Lucas Sha, writing for Bloomberg, details the record labels and YouTube negotiating an AI tool that would let people create content using major musicians’ voices:
When YouTube hosted an event for creators in late September, the company unveiled a bunch of new AI-powered tools, including ones for video backgrounds and dubbing.
YouTube had hoped to unveil a tool that would let users perform using the voices of major musicians. Imagine you are an amateur creator uploading a video or a song, and you could sound like Dua Lipa.
Just one problem: None of the major music companies have agreed to participate — at least not yet. Music companies have some questions, and YouTube is still working to supply the answers.
This could be a pivotal moment for the use of AI in the creative industries. For all the fuss about the potential of AI, many of the most-hyped new tools have yet to establish meaningful commercial relationships with artists (aka rights holders). That’s why there are so many lawsuits; nobody has decided how copyright law is going to work in this new(ish) field.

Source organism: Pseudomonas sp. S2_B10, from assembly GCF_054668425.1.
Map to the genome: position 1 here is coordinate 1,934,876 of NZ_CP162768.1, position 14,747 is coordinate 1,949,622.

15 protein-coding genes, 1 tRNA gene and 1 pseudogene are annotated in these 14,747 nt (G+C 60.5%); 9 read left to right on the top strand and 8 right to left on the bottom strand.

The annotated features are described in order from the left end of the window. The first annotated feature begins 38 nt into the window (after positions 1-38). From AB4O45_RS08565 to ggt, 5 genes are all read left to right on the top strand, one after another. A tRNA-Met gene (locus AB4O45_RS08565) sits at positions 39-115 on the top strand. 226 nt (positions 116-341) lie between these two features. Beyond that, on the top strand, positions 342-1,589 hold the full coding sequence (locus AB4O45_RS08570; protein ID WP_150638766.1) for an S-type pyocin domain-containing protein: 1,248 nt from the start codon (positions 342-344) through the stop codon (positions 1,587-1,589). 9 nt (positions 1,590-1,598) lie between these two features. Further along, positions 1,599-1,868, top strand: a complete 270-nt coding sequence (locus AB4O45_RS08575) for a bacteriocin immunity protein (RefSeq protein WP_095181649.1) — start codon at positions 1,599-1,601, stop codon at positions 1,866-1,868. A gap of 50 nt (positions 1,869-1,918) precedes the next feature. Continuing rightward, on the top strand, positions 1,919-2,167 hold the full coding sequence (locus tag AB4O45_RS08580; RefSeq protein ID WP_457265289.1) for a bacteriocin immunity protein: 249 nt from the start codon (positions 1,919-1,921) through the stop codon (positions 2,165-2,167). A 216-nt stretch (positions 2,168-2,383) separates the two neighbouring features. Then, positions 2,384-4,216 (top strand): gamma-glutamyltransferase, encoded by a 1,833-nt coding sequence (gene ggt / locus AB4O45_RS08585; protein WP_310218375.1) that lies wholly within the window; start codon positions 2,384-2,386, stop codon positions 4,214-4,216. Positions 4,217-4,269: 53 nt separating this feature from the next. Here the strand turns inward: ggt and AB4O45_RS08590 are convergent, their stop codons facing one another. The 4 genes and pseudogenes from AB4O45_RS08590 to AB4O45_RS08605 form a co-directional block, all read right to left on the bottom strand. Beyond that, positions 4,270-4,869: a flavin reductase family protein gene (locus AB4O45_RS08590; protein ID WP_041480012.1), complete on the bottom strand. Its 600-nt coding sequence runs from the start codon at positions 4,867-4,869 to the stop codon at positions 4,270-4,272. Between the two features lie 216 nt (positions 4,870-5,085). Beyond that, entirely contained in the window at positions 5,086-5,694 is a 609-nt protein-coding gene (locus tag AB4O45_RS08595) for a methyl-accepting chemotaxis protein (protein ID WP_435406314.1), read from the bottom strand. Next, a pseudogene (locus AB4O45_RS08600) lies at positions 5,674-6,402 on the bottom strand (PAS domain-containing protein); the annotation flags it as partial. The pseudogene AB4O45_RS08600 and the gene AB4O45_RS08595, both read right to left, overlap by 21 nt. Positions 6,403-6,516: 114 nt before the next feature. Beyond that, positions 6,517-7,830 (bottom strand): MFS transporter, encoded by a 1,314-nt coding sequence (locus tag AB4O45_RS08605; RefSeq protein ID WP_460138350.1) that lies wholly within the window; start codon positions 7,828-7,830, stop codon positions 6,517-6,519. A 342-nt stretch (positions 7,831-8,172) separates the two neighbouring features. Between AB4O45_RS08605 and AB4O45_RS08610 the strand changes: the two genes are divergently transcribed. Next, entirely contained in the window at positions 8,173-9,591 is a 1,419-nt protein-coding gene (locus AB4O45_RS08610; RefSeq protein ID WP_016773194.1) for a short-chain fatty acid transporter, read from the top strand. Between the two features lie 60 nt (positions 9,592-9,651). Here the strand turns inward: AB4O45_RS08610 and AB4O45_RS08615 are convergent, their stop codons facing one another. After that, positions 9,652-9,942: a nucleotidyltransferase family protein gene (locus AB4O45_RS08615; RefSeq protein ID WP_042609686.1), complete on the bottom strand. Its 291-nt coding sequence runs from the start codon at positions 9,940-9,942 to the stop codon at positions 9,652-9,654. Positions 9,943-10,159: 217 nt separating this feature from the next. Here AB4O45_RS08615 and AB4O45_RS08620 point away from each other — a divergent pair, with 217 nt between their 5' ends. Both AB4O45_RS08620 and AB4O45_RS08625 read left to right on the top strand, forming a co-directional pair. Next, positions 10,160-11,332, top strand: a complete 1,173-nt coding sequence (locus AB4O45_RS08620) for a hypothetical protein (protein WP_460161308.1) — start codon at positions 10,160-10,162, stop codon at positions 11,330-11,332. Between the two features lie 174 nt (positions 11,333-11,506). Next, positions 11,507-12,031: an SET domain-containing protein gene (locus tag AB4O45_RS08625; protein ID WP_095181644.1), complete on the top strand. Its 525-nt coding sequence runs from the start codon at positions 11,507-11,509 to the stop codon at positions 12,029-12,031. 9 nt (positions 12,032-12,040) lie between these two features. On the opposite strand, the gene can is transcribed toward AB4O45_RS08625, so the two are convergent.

While this is just a test — YouTube wants to try the feature with a little more than a dozen artists — it is still a negotiation between the largest music service in the world and the largest music companies that could result in artists consenting to the use of their work.
Look, I get it, I’m old and not cool and am probably yelling at clouds, but I can’t put into words how much I hate this idea.